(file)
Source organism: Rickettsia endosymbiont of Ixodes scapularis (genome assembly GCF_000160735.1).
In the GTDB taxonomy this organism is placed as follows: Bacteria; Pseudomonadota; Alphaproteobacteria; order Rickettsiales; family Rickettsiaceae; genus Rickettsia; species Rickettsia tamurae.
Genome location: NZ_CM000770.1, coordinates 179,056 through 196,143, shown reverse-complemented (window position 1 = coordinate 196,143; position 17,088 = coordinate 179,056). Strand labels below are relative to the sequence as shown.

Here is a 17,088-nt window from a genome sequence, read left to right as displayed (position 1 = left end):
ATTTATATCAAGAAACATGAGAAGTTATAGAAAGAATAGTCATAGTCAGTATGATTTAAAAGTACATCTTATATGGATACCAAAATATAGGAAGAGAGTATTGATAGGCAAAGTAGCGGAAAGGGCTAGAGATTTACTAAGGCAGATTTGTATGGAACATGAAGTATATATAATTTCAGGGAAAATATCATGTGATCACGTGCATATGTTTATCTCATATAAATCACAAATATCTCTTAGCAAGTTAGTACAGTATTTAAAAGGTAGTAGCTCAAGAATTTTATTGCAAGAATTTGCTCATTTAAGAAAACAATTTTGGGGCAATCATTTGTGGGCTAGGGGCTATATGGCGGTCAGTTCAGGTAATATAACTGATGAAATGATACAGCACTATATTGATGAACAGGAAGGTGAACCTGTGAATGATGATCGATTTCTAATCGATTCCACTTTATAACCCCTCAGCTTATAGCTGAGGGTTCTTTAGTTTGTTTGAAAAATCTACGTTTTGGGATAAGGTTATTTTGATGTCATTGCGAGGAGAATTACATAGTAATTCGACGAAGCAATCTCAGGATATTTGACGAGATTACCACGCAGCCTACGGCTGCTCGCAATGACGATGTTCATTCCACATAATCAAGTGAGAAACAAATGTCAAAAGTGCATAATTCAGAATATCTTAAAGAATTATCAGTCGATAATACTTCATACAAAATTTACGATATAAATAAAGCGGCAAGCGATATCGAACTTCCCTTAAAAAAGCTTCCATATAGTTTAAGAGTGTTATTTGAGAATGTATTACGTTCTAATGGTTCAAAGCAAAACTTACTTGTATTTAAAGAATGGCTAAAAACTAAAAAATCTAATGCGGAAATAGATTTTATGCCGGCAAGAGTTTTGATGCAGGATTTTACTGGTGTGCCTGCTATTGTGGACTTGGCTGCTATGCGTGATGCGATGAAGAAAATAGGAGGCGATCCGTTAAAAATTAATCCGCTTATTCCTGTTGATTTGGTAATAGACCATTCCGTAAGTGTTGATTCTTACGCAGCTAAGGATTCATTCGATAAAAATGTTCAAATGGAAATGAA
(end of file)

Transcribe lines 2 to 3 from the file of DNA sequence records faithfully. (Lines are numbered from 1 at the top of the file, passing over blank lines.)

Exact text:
In the GTDB taxonomy this organism is placed as follows: Bacteria; Pseudomonadota; Alphaproteobacteria; order Rickettsiales; family Rickettsiaceae; genus Rickettsia; species Rickettsia tamurae.
Genome location: NZ_CM000770.1, coordinates 179,056 through 196,143, shown reverse-complemented (window position 1 = coordinate 196,143; position 17,088 = coordinate 179,056). Strand labels below are relative to the sequence as shown.